External css rule not working

Hi everyone,

I’m trying remove the padding from the section element below:

<section class="content content-09">
</section>

I have the following css rule in an external style sheet:

.content-09 {
padding: 0;
}

The above doesn’t work but if I use an inline css rule it does.

Can you anyone tell me what I’m doing wrong with the external rule?

Thanks in advance.

Hi there. When you post your code you will need to format it. To do so you can either select all the code and click the </> button, or type 3 backticks ``` on a separate line both before and after the code block.

I have done it for you this time.

Have you tried targeting it as:-

.content content-09:
     Padding: 0;

I hope not as that rule would miss the target element unless there was a parent called .content also (apart from the fact that there are typos in your snippet that would stop it working anyway:)).

To target an element with multiple classes you use the dot separated notation and not a space which is a descendant selector (i.e. .content.content-09{padding:0}

However we are still guessing because we don’t know the specificity of the original rule.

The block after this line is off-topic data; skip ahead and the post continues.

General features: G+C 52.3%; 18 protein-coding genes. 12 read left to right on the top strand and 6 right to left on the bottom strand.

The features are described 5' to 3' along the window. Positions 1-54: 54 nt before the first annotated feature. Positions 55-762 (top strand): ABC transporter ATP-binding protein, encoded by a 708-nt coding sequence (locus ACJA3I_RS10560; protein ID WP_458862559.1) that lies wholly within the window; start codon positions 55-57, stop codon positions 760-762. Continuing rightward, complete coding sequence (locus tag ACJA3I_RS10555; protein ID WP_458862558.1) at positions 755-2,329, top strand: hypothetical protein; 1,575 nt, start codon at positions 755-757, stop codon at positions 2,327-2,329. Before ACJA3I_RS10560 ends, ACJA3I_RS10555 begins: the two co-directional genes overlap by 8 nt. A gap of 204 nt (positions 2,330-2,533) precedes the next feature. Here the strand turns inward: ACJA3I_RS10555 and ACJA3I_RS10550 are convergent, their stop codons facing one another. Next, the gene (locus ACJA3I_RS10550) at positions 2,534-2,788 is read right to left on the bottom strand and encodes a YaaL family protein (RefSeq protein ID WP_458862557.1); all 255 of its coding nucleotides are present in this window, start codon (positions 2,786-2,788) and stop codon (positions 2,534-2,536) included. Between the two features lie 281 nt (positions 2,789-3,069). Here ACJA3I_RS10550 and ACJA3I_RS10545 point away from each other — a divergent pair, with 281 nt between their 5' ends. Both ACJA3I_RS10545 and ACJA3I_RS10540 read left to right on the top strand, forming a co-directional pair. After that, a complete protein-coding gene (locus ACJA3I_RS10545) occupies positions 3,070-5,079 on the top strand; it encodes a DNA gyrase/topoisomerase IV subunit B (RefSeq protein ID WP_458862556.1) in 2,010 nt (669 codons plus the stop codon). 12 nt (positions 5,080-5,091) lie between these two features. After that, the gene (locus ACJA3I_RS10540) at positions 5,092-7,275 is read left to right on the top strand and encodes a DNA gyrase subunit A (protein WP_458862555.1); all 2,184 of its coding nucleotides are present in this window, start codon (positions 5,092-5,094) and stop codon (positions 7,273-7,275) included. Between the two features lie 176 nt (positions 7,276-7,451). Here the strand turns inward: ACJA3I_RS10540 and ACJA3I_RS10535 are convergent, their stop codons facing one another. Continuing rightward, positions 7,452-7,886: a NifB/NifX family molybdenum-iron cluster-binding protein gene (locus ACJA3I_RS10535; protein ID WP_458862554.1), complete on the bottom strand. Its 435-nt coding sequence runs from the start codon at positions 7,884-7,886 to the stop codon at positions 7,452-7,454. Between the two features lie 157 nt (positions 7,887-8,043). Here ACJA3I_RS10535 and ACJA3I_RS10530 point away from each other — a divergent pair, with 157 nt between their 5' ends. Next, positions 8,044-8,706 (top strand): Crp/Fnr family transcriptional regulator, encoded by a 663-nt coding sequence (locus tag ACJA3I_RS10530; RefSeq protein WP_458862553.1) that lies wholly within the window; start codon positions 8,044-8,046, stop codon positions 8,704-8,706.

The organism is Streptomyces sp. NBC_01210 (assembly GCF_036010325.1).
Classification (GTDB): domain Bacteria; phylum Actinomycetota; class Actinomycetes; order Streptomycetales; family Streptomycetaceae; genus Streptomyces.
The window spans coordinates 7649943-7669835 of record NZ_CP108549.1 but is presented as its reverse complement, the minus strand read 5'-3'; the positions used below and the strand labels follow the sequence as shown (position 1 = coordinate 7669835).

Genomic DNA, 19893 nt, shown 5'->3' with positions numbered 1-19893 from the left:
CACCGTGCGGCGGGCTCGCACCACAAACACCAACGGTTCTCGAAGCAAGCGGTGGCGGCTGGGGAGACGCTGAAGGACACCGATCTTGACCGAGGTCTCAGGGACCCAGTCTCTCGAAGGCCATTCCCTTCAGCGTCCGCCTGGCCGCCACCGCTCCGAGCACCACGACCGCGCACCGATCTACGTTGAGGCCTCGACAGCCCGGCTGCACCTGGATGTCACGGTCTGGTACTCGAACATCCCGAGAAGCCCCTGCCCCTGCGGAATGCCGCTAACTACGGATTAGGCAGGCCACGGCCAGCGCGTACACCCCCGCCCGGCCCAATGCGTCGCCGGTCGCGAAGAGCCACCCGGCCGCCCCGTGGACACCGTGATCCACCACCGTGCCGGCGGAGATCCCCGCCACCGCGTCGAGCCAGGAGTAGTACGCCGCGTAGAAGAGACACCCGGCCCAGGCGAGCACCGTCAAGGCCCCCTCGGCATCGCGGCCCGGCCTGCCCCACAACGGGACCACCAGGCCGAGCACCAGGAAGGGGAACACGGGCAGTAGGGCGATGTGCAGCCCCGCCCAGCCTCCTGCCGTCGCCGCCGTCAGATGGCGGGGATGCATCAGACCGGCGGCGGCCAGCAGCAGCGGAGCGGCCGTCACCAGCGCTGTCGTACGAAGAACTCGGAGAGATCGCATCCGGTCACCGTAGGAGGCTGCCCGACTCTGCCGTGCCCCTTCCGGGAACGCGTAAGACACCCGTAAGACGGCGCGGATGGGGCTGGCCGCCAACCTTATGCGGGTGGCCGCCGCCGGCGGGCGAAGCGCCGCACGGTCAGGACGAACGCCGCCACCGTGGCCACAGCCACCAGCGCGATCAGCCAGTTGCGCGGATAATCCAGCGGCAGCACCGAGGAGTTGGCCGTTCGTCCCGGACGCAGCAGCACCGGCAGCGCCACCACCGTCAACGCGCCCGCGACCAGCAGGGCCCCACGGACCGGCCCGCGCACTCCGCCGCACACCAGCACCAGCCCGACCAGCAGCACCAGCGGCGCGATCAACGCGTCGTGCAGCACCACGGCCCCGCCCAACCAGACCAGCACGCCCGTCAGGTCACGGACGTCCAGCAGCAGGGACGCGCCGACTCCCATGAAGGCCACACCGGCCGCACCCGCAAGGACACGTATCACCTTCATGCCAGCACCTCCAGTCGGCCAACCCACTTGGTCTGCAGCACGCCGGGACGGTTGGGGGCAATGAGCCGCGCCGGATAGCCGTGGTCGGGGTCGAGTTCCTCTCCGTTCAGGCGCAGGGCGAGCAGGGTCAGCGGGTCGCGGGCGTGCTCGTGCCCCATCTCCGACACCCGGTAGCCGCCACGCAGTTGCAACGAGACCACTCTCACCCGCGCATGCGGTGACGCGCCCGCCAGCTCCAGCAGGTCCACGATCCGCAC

Look at the page in devtools and see how the padding is applied and then match the specificity of that rule. Do not use !important as that would be a hack unless the original rule was also an !important rule.

It would be easier to give advice if we could see the page in question or at least the relevant css and html :slight_smile:

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My bad. Trying to entertain two kids and not giving this my full attention :joy::see_no_evil:.

I missed out the dot on the .content-09 & the curly braces. :man_facepalming:t3:. Thanks for spotting my error :+1:t2:

Thanks for the replies. I changed the selector to section.content-09 and it seemed to have worked. I don’t know why I had to be so specific with the selector as I thought my original rule would have done the trick.

Without knowledge of the original rule it’s not possible to exactly say why your new rule didn’t work other than that the original rule was of higher specificity.

In CSS one rule will always win out depending on its origin, weight and/or where it lies in the stylesheet. You just need to match the previous rule using a rule of the same or greater specificity and make sure it follows after the original rule in the stylesheet.

I matched the original rule in my second try so that’s probably why it worked. Thanks again for the advice.

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